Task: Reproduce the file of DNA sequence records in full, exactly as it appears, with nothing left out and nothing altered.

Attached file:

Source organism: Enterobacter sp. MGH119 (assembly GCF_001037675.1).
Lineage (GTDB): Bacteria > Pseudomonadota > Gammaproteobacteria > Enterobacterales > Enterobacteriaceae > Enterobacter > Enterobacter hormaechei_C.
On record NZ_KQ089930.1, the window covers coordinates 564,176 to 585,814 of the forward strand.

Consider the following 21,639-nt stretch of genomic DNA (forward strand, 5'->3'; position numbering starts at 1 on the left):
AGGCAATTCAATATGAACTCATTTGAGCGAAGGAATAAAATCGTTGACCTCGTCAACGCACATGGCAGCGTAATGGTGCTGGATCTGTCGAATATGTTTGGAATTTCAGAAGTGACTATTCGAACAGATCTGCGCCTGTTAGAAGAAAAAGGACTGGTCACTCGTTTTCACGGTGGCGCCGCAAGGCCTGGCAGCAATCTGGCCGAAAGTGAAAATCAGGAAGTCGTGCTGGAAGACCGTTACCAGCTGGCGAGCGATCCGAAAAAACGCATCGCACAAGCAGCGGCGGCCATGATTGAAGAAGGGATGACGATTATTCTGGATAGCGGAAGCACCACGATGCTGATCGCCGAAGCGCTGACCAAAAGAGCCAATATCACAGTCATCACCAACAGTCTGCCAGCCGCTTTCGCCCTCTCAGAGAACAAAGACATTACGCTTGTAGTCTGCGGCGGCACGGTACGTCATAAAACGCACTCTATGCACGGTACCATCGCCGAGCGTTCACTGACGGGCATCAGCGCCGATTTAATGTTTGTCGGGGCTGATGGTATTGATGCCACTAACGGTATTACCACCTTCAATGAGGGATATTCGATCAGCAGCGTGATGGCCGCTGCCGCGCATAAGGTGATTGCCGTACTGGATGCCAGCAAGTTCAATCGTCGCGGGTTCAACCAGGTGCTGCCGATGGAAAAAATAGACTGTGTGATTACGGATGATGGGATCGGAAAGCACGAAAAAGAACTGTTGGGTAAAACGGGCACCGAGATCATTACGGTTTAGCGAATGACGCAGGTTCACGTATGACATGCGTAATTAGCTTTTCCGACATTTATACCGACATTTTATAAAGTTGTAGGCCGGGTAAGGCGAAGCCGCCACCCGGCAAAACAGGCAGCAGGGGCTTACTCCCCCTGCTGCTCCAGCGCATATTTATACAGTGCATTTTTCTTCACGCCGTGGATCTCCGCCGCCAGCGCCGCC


Source organism: Enterobacter sp. MGH119 (assembly GCF_001037675.1).
Lineage (GTDB): Bacteria > Pseudomonadota > Gammaproteobacteria > Enterobacterales > Enterobacteriaceae > Enterobacter > Enterobacter hormaechei_C.
On record NZ_KQ089930.1, the window covers coordinates 564,176 to 585,814 of the forward strand.

Consider the following 21,639-nt stretch of genomic DNA (forward strand, 5'->3'; position numbering starts at 1 on the left):
AGGCAATTCAATATGAACTCATTTGAGCGAAGGAATAAAATCGTTGACCTCGTCAACGCACATGGCAGCGTAATGGTGCTGGATCTGTCGAATATGTTTGGAATTTCAGAAGTGACTATTCGAACAGATCTGCGCCTGTTAGAAGAAAAAGGACTGGTCACTCGTTTTCACGGTGGCGCCGCAAGGCCTGGCAGCAATCTGGCCGAAAGTGAAAATCAGGAAGTCGTGCTGGAAGACCGTTACCAGCTGGCGAGCGATCCGAAAAAACGCATCGCACAAGCAGCGGCGGCCATGATTGAAGAAGGGATGACGATTATTCTGGATAGCGGAAGCACCACGATGCTGATCGCCGAAGCGCTGACCAAAAGAGCCAATATCACAGTCATCACCAACAGTCTGCCAGCCGCTTTCGCCCTCTCAGAGAACAAAGACATTACGCTTGTAGTCTGCGGCGGCACGGTACGTCATAAAACGCACTCTATGCACGGTACCATCGCCGAGCGTTCACTGACGGGCATCAGCGCCGATTTAATGTTTGTCGGGGCTGATGGTATTGATGCCACTAACGGTATTACCACCTTCAATGAGGGATATTCGATCAGCAGCGTGATGGCCGCTGCCGCGCATAAGGTGATTGCCGTACTGGATGCCAGCAAGTTCAATCGTCGCGGGTTCAACCAGGTGCTGCCGATGGAAAAAATAGACTGTGTGATTACGGATGATGGGATCGGAAAGCACGAAAAAGAACTGTTGGGTAAAACGGGCACCGAGATCATTACGGTTTAGCGAATGACGCAGGTTCACGTATGACATGCGTAATTAGCTTTTCCGACATTTATACCGACATTTTATAAAGTTGTAGGCCGGGTAAGGCGAAGCCGCCACCCGGCAAAACAGGCAGCAGGGGCTTACTCCCCCTGCTGCTCCAGCGCATATTTATACAGTGCATTTTTCTTCACGCCGTGGATCTCCGCCGCCAGCGCCGCC